Victor Hugo and Virginity


Liverpool St. Station- my point of entry from Harlow Town Britrail to the London Underground. Above in the center is the train callboard.

This past weekend was packed with art and lists. On Saturday I took the train into London to visit the Tate Modern. One of the galleries held an exhibition on meaning/ language/ understanding/ semiotics/ communication and the like. The gallery featured John Baldessari’s contribution, a rather seductive looking girl reading on James Joyce; in Baldessari fashion, the artist’s submission came in the form of a stack of litho prints piled on the gallery floor- I was more than glad to take one.


Baldessari has said, “For me, there is an image junk pile, and I’m a scavenger. Images are like random words that one might cull from a dictionary, and I’m trying to put them back together in some way, reassembling them.”

The Tate also featured a room of works by Mark Rothko. Entering, one finds a surprisingly dimly-lit room; only when your eyes adjust does one get the full effect of a Rothko painting. With some patience the paintings reveal an amazing depth of color. The transformation provided an experienced only matched for me by seeing one of James Turrell’s “Gaps.”

Another room featured the self-portraits of Francesca Woodman. The RISD grad produced a rather amazing body of work in the 1970’s before jumping out of her New York studio while only in her early twenties. Her portraits are beautiful, thoughtful, sad, enigmatic and mature; evoking in me a similar response as to some of Robert Frank’s later work.

Also housed in the collection are Ed Ruscha’s seemingly inane sketches of paper shapes, that is, until you look at the label and see that these delicate works are gunpowder on paper. Volatile yet subtle and mundane, Ruscha toys with combinations of materials, meanings, and message.

I was also lucky enough to see one of Manzoni’s “Artist’s Shit.” Canned, labeled and preserved, Manzoni’s poop rests in a glass case comfortably tucked away within the confines of the Tate Modern. And to think… how much fine art do we just flush every day?

Jackson Pollock, Joan Miró, Man Ray, Paul Klee, Francis Bacon, Picasso, Alexander Calder, Marcel Duchamp, Dalí, Max Ernst, David Smith, Jean Arp, Yves Tanguy, Giacometti, de Chirico, Henry Moore, Francis Picabia, Jean Dubuffet, Cy Twombly, Joseph Beuys, Louise Bourgeois, Max Beckmann, Diego Rivera, Karel Appel, Lucien Freud, David Hockney, Chuck Close, Markus Lüpertz, Robert Rauschenberg, Georg Baselitz, Willem de Kooning, Franz Kline, Helen Frankenthaler, Braque, Leger, Malevich, Brancusi, Henri Matisse, Clyfford Still, Carl Andre, Kandinsky, Naum Gabo, Piet Mondiran, Ellsworth Kelly, Julian Opie, Jeff Koons, Andy Warhol, Richard Hamilton, Boccioni, Lichtenstein, Delauney, Frank Stella, Ad Reinhardt, Donald Judd, Robert Morris, Robert Mangold, Juan Gris, Georges Grosz, Rodin, Gustav Klimt, Jasper Johns, Magritte, Gerhard Richter, Dieter Roth, Claes Oldenburg, James Rosenquist, Andre Breton, Sol Lewitt, Barnett Newman, Mark Rothko, Troshin, Lissitzky, Rodchenko…

If your favorite artist was not on this list then perhaps he/she could be found at the Tate Britain or National Gallery where I went on Sunday. The National Gallery was very much like art history class, sans Michael Amy and the side conversations between Kyle and I. On the walls hung work from da Vinci, Michelangelo, Raphael, Hans Holbein, Titian,Botticelli, Vermeer, Cézanne, Van Gough, Monet, Seurat, Ingres, Rembrandt… I got to see Jan Van Eyck’s The Arnolfini Wedding, Carravagio, and just about every other artist mentioned in Art Through the Ages.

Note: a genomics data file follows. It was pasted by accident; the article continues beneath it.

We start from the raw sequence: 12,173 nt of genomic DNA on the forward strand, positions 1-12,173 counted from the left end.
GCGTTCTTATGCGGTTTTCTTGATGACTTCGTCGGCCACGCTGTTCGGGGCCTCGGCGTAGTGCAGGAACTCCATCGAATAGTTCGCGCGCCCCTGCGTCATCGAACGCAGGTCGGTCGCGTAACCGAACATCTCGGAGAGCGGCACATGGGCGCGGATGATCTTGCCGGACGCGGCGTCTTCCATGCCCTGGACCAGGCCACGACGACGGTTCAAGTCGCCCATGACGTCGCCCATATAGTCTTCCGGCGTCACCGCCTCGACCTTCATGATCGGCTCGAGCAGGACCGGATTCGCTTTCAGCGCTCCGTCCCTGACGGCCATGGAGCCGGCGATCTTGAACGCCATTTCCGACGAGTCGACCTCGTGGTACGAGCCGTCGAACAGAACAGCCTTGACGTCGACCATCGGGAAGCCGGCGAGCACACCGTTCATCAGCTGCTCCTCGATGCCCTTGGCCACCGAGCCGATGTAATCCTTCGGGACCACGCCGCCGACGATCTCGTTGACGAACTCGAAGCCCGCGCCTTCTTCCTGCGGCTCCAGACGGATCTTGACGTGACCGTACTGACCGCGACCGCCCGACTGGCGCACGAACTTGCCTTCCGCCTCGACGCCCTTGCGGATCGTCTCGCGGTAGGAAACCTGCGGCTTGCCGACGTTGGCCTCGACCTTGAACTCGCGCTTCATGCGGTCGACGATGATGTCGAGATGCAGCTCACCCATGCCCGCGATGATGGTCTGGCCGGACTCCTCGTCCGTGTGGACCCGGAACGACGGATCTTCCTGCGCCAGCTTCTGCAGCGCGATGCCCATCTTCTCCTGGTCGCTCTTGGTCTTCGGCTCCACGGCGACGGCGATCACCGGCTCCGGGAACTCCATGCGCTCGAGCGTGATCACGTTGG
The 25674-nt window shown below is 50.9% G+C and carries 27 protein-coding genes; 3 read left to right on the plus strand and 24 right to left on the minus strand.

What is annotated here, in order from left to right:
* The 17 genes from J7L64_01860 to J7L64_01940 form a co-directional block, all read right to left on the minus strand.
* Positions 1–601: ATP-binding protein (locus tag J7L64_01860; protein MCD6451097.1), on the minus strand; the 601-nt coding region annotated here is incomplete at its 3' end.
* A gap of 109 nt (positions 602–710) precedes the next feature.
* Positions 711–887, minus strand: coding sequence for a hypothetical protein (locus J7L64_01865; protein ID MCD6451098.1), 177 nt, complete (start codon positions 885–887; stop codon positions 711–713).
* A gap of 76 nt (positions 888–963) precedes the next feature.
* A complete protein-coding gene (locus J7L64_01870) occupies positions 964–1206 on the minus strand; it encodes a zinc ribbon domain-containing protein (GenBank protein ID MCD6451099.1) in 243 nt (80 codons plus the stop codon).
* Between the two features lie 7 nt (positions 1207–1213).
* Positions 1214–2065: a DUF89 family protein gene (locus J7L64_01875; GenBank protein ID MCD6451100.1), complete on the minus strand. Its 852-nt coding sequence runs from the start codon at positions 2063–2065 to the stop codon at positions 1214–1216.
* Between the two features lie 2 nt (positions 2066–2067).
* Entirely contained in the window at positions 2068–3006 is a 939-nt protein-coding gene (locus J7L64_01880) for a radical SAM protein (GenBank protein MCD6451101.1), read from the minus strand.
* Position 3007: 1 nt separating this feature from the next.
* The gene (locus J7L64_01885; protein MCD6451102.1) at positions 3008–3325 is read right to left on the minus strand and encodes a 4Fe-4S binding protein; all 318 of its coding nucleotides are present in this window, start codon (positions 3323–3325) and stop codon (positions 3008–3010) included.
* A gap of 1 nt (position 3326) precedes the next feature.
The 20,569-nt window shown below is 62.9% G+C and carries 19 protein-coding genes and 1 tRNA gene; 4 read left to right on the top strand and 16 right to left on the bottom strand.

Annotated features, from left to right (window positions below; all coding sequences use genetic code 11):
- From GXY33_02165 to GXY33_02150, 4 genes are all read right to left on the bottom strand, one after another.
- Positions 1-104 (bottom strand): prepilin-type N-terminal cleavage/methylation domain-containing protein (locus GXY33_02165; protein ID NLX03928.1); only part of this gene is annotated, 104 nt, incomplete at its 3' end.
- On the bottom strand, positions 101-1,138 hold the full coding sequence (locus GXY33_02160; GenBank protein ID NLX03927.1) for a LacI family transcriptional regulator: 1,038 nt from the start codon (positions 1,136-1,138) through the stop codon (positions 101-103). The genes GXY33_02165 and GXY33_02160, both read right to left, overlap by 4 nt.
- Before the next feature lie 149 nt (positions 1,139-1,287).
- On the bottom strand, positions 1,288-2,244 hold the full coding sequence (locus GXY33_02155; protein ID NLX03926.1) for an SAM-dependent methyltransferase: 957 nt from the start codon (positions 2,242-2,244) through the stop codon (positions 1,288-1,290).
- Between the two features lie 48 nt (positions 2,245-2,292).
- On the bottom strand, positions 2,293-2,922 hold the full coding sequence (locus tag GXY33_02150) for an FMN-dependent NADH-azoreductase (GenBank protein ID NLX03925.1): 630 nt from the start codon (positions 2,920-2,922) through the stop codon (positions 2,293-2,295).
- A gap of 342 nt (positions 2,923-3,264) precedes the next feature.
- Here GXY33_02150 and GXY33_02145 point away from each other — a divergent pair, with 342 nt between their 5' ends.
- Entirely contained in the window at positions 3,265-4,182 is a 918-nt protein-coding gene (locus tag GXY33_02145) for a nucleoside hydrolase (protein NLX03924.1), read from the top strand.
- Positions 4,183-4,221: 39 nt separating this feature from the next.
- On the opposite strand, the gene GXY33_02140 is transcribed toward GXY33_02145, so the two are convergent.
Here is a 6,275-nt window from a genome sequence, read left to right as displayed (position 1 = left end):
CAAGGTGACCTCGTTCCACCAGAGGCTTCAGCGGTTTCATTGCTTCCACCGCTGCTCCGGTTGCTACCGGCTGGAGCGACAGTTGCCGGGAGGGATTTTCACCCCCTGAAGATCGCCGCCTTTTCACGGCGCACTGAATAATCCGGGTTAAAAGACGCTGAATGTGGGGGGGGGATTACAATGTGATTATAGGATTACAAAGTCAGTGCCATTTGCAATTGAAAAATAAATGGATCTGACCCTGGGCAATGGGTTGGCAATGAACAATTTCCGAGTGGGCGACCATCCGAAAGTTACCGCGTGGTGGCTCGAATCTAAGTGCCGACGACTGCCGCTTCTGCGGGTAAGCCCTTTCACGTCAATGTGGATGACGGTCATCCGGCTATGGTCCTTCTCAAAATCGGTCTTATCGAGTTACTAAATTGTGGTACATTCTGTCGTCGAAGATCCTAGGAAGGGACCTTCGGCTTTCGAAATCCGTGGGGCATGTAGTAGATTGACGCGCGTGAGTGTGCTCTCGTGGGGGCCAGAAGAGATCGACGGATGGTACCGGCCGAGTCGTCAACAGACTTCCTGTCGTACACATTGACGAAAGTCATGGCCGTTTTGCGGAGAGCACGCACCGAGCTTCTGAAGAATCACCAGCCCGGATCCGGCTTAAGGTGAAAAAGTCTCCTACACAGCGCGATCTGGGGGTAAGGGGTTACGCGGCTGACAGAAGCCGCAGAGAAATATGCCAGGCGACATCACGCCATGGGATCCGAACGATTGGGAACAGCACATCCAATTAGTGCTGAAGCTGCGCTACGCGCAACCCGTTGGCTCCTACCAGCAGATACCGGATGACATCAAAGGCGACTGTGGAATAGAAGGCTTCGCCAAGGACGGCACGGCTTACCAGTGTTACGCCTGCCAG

London as seen from the Tate balcony

The Tate Britain held an homage similar to my Shooting In the Streets post. I was able to see the first major photography exhibition ever held at the Tate. The show, called How We Are: Photographing Britain, traced the history of British photography. Represented was everything from original salt prints from Henry Fox Talbot’s Pencil of Nature, to work by Julia Margaret Cameron, Francis Frith, Madame Yvonde, Eve Arnold, David Hurn, Sergio Larrain, Alvin Langdon Coburn, to the more contemporary work of Tony Ray Jones, Chris Killip, Chris Steele-Perkins, Nicholas Battye, and Martin Parr.

The exhibition even included some photo-postcards on loan from Martin Parr’s personal collection (Martin Parr has amassed one of the largest postcard collections in the world). One of the standouts was Percy Hennell’s series of 1940’s color portraits of recipients of plastic and reconstructive surgery. The show contained an amazingly diverse collection, both in subject and process, that ranged from street photography, to cabinet portraiture, to advertising, to news, to social commentary; from salt prints, to chlorobromides, to some beautiful carbro prints, to chromogenic, to silver and platinum.

If you have the chance you should definitely take a look at the work of Angus McBean, Madame Yvonde, and John Havinden.

I left the Tate and finished the weekend full of ideas for future projects. I have been putting my sketchbook to good use; although I don’t think it appreciates it that much as it tries its best to hang on to the last shreds of perfect bind that keep it intact.

I’ll leave you with some of my favorite excerpts from a Simon Evans piece (each is a rather incoherent, incomplete, and poetic description of different cigarette burn shapes in a huge sheet of paper) :

-Victor Hugo and Virginity
-Homeless Wishing Well
-Dracula and Chinese Thief
-50% of the World’s Thickest Ankle
-Cheap Tobacco and Inexperience
-Kisses on T-Shirts
-Casual and Dangerous Earth In Pots Downtown


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